About Leonbergers

History of the Leonberger

In the 1830s, entrepreneur and mayor Heinrich Essig decided to create his own giant breed of dog. They became known as the Leonberger, after his town of Leonberg in Germany. Ostensibly they were supposed to mimic the heraldic lion on the town’s crest. Essig allegedly used Pyrenean Mountain Dog, Newfoundland and St Bernard to perfect his creation; however it is likely he used whichever big long-haired local dog he could. Big dogs were fashionable and he sold them as companions, but eventually the breed found its feet around the turn of the century as a working utalitarian German farm dog. Some of its duties included carting and being a watchdog. Successful European World Wars nearly wiped out the breed, and like a lot of European breeds, it took extensive rebuilding after the end of WW2.

What is a Leonberger?

A Leonberger is a large, powerful and elegant breed. They have a long coat in shades of sand through to reddish brown, with black overlay and a black mask. They should have an amenable temperament.

Leonberger breed standard – Australia (ANKC) we follow the English standard
Leonberger breed standard – Europe (FCI) country of origin standard

Caring for a Leonberger

Leonbergers like to be near their people. They arent a dog to keep outside while you are at home inside. Generally, they are easy to train, and most like swimming. While Leonbergers dont generally drool, they can be messy drinkers. Young Leos, especially, can be bouncy and lively. Leonbergers like moderate exercise, but this must be carefully monitored while the puppy is growing. Swimming and walks on grass are ideal during this time.

Known Leonberger diseases, health tests and what they mean

One of the benefits of purchasing a purebred dog is that within a closed gene pool, diseases can be identified and bred away from. I believe that with a dog with a small gene pool like the Leonberger, where genetic diversity is extremely important to allow for greater population disease resistance, that we should, wherever possible, attempt to breed away from diseases rather than just knocking dogs out of the gene pool.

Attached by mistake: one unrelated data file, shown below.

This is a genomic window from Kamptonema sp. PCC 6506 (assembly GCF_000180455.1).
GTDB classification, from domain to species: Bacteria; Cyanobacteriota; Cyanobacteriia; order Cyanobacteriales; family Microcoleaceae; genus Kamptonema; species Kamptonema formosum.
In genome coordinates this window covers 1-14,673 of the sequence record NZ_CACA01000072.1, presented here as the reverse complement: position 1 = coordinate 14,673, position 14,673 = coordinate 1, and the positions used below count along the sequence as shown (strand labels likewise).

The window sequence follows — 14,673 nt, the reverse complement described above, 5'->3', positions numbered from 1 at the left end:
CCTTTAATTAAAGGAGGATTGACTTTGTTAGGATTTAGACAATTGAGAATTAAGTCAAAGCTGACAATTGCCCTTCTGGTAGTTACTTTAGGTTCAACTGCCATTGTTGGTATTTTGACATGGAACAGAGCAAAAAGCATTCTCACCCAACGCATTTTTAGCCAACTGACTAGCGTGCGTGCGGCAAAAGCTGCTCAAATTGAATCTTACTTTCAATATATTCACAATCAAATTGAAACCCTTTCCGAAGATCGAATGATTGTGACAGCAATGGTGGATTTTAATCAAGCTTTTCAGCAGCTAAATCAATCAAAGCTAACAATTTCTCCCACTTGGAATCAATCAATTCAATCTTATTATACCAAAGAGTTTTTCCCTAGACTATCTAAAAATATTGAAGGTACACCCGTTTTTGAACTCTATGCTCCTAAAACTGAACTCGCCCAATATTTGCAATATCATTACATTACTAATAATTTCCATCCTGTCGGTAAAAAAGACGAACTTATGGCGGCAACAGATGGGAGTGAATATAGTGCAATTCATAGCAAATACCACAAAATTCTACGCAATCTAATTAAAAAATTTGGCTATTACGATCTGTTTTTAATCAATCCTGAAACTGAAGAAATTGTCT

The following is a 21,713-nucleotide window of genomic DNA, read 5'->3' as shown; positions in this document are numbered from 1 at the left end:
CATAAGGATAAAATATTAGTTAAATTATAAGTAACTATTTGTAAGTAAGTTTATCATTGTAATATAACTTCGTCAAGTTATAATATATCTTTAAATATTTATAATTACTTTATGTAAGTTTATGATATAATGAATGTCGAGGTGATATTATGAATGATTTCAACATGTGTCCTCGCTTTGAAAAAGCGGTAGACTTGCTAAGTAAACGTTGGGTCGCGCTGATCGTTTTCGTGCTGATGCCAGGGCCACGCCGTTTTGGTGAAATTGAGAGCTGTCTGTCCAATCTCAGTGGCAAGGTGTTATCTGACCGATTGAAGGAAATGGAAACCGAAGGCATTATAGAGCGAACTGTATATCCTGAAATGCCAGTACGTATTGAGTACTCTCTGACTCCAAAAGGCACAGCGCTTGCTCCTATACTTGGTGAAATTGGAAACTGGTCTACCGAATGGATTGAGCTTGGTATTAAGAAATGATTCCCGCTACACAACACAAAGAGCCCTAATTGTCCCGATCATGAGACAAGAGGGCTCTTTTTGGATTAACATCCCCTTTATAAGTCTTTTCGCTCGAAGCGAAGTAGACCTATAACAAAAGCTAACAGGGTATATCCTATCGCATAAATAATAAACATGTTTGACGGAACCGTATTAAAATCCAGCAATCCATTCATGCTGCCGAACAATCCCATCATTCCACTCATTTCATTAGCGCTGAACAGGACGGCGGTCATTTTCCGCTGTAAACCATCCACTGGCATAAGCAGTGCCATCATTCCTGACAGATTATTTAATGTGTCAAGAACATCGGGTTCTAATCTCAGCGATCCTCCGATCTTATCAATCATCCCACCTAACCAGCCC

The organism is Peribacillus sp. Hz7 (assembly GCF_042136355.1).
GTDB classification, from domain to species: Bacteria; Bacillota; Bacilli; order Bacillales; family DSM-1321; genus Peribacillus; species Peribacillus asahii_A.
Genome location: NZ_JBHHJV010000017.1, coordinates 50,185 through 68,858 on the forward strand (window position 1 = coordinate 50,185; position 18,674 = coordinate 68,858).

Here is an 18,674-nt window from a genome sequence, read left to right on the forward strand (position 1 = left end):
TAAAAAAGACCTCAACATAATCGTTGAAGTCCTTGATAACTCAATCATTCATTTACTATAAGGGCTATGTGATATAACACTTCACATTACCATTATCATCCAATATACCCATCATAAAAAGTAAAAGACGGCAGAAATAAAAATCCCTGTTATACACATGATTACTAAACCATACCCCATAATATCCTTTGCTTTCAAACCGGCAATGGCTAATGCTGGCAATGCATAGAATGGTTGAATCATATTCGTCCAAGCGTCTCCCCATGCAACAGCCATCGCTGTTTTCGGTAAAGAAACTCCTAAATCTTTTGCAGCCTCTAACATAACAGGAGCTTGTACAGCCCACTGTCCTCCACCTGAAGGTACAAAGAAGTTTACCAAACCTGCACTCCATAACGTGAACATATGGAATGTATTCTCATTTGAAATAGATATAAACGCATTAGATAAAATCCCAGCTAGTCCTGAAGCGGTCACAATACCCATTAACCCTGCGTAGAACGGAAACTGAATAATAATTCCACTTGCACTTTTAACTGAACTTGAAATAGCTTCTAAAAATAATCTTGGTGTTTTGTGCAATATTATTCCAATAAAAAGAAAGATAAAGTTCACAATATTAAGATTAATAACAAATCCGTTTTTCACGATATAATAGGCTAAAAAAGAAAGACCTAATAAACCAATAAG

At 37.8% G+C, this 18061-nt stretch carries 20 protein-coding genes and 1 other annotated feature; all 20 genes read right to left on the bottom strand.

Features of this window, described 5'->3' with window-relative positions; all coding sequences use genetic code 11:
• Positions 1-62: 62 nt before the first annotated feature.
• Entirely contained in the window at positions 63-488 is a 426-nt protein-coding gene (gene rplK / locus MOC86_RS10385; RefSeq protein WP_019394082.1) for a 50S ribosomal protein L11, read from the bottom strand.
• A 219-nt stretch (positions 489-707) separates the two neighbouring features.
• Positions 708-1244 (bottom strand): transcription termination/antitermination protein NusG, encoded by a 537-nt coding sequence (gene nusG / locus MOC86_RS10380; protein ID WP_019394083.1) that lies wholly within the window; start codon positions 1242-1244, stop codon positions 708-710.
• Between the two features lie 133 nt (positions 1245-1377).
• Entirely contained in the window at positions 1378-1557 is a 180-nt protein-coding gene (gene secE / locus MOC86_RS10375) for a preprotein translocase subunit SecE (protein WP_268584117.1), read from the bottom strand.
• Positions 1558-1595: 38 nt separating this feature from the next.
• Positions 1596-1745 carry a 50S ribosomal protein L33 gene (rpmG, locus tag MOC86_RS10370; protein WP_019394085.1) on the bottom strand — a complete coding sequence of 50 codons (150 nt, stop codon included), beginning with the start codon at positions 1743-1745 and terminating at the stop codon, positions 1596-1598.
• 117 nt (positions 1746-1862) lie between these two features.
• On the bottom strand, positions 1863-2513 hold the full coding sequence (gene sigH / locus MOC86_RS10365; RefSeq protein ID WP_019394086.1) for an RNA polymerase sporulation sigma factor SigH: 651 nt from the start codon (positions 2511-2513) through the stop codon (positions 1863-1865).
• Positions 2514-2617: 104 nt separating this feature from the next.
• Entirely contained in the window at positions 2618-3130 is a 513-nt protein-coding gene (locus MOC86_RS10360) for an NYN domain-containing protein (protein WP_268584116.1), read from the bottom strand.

A classic example of the type of disease we can breed away from is hip and elbow displaysia. Hips and elbows of all breeding dogs should be tested and scored. Displaysia is polygenetic, meaning there are multiple genes at work, as well as being related to diet in the growing puppy. The scoring does not produce ‘affected’ or ‘not affected’ results; these are more of a sliding scale; a dog with higher hip scores should only be bred to a dog with low hip scores. In Australia, there is no upper end cut off point – the British Leonberger club has a combined score of 25 (BVA/AVA)for its cut off point. Dogs can be scored using AVA or Pennhip methods. The ideal for both is the lowest score possible.

Eyes: Leonbergers have been found to be susceptable to star cataracts and glaucoma. These diseases cause blindness or loss of eyes and affected dogs should not be bred from. An eye test is usually done once a year on breeding dogs. Other eye diseases included entropian (eyelashes or longer lids irritating the eye). While not desirable this can be bred away from if the condition is mild.

LPN: Leonbergers also suffer from a debilitating and fatal disease called Leonberger Polyneuropathy. Fortunately, this is a straightforward recessive disease, meaning that a genetic test can be developed for it, allowing breeders to know which dogs carry it and making sure that no puppies will be affected. Affected (D/D)  or carrier (D/N) dogs can be mated to clear dogs (N/N). Affected dogs and carrier dogs should never be mated to other affected or carrier dogs as there will be affected puppies produced. Unfortunately, not all the forms of LPN have at this stage been mapped; there is only a genetic test for LPN 1 and LPN 2.

Cancer: Leonbergers are prone to osteosarcoma (bone cancer) and hemangiosarcoma (blood vessel tumours). There is no test for these, and as with people, they are usually late onset so there is no way to know if the parent dog has it before they are bred.

Dont get a Leonberger if..

…you don’t like grooming. Leonbergers need a good brush once a week and you need to trim their feet.
…you are precious about dogs in the house. An outside Leonberger is a destructive Leonberger and you will soon find your backyard in pieces!
…you want an independent dog. Leonbergers thrive being around their families.